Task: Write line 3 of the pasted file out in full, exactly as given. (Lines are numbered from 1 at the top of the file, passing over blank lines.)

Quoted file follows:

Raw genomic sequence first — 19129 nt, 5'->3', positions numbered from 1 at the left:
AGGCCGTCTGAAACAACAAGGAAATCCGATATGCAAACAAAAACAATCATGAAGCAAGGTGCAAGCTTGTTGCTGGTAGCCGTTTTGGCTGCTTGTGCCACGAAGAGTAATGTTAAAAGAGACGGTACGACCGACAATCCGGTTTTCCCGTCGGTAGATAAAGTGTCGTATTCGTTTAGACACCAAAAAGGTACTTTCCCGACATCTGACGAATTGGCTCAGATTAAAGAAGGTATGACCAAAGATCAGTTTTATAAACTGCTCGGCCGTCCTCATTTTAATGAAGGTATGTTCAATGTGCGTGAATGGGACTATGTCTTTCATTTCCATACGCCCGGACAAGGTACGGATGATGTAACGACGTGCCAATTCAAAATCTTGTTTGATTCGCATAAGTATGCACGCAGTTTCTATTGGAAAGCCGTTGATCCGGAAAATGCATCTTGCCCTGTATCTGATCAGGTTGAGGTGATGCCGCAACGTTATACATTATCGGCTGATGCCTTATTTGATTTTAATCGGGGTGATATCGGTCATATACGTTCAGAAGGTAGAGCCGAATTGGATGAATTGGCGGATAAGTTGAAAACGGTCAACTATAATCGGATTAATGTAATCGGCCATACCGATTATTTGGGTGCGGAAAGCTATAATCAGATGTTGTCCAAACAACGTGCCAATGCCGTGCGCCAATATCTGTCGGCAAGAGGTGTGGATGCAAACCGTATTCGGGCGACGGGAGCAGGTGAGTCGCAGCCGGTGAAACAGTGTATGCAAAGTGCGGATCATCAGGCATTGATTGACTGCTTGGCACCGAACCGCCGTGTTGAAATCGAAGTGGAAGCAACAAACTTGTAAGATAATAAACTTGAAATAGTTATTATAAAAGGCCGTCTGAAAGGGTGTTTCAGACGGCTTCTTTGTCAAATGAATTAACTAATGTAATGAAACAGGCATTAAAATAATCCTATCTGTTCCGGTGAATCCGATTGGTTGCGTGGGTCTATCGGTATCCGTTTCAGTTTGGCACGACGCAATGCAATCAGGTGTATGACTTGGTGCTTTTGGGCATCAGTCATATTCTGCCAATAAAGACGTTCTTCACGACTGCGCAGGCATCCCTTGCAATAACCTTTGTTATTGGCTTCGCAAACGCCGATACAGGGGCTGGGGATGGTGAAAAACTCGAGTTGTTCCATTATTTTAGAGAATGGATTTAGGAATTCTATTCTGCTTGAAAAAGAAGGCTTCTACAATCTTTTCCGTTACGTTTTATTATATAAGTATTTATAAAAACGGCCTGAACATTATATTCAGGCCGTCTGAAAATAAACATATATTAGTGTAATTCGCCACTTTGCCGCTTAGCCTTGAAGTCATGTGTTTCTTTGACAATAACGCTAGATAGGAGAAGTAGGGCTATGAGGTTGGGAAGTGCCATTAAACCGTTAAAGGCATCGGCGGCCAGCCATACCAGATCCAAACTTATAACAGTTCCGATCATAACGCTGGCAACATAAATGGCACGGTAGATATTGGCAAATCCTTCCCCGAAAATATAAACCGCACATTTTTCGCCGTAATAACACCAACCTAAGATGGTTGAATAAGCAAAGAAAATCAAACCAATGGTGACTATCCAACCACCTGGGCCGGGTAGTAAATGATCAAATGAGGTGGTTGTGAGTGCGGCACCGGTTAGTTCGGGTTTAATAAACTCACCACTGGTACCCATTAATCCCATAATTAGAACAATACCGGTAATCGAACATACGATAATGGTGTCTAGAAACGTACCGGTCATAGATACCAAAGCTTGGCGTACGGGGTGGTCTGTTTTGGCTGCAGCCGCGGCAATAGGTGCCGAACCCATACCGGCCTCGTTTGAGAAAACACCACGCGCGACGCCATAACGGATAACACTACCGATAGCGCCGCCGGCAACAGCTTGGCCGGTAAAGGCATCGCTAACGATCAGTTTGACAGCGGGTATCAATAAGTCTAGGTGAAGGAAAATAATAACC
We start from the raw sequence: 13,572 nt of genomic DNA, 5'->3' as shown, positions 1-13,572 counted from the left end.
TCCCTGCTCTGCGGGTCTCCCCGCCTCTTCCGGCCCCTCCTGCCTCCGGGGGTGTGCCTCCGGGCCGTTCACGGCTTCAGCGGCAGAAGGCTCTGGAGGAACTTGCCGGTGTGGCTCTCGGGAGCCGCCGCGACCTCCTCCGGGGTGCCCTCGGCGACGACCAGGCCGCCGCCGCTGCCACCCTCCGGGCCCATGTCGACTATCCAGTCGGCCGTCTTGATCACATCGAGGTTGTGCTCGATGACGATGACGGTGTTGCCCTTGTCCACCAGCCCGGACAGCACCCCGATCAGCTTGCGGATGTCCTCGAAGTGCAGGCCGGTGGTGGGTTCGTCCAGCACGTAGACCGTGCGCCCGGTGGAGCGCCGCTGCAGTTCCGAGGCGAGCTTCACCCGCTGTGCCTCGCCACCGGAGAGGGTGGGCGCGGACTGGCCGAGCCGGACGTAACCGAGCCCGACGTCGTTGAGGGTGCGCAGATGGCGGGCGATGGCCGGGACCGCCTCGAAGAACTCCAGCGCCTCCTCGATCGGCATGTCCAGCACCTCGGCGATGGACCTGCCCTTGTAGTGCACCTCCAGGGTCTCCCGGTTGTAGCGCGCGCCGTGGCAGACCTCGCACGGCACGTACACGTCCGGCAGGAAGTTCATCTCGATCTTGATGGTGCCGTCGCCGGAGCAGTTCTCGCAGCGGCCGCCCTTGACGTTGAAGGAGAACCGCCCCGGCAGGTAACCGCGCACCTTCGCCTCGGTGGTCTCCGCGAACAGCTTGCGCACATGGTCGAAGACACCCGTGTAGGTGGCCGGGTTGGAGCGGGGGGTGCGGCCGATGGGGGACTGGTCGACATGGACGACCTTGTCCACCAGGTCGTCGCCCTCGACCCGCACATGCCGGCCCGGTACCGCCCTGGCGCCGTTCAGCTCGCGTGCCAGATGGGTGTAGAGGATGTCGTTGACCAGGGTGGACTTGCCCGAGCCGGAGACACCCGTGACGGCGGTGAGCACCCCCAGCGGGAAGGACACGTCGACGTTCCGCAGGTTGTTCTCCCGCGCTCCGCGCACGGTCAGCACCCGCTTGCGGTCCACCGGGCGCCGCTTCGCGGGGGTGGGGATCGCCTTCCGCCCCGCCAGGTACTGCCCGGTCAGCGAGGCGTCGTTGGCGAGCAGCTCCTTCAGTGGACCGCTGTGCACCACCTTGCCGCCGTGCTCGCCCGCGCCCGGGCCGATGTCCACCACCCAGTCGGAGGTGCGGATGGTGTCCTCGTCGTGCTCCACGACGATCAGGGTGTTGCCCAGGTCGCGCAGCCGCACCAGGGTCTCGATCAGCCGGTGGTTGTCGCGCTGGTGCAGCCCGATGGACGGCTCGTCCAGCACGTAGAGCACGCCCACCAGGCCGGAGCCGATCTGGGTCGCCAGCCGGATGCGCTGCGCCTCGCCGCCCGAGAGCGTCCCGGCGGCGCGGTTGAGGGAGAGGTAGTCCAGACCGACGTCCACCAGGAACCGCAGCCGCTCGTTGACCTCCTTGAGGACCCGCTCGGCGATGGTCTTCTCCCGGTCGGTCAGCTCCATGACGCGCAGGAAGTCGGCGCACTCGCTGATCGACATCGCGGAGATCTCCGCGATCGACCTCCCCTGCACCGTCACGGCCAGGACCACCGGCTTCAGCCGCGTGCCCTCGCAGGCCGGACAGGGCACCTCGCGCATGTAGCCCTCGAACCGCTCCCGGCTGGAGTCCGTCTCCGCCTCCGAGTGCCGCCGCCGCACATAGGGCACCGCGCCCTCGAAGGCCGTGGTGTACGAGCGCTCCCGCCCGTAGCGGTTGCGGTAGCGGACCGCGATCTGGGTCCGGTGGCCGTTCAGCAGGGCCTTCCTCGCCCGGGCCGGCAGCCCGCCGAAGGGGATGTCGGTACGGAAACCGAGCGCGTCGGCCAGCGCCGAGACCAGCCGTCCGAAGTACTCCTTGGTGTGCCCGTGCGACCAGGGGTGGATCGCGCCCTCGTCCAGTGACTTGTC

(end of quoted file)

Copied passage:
We start from the raw sequence: 13,572 nt of genomic DNA, 5'->3' as shown, positions 1-13,572 counted from the left end.